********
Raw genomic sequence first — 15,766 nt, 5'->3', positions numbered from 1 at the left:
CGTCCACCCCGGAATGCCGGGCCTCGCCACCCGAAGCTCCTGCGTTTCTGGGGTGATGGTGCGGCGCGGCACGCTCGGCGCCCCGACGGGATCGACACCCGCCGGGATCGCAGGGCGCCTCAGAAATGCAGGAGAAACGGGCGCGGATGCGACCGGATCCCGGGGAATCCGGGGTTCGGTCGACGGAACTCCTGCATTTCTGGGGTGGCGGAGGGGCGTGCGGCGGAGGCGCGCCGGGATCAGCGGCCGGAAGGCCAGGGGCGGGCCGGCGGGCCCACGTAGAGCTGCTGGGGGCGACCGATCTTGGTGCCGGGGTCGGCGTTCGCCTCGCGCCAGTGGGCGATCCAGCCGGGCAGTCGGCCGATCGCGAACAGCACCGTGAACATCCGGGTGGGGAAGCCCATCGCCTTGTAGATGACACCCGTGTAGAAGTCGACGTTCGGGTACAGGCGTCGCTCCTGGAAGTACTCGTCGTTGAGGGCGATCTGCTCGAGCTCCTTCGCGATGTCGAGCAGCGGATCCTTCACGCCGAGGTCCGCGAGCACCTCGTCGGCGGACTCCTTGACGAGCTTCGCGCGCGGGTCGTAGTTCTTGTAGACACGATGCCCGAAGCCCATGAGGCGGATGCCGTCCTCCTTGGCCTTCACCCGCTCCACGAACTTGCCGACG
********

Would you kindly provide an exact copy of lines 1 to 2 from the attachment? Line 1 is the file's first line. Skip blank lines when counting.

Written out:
Raw genomic sequence first — 15,766 nt, 5'->3', positions numbered from 1 at the left:
CGTCCACCCCGGAATGCCGGGCCTCGCCACCCGAAGCTCCTGCGTTTCTGGGGTGATGGTGCGGCGCGGCACGCTCGGCGCCCCGACGGGATCGACACCCGCCGGGATCGCAGGGCGCCTCAGAAATGCAGGAGAAACGGGCGCGGATGCGACCGGATCCCGGGGAATCCGGGGTTCGGTCGACGGAACTCCTGCATTTCTGGGGTGGCGGAGGGGCGTGCGGCGGAGGCGCGCCGGGATCAGCGGCCGGAAGGCCAGGGGCGGGCCGGCGGGCCCACGTAGAGCTGCTGGGGGCGACCGATCTTGGTGCCGGGGTCGGCGTTCGCCTCGCGCCAGTGGGCGATCCAGCCGGGCAGTCGGCCGATCGCGAACAGCACCGTGAACATCCGGGTGGGGAAGCCCATCGCCTTGTAGATGACACCCGTGTAGAAGTCGACGTTCGGGTACAGGCGTCGCTCCTGGAAGTACTCGTCGTTGAGGGCGATCTGCTCGAGCTCCTTCGCGATGTCGAGCAGCGGATCCTTCACGCCGAGGTCCGCGAGCACCTCGTCGGCGGACTCCTTGACGAGCTTCGCGCGCGGGTCGTAGTTCTTGTAGACACGATGCCCGAAGCCCATGAGGCGGATGCCGTCCTCCTTGGCCTTCACCCGCTCCACGAACTTGCCGACG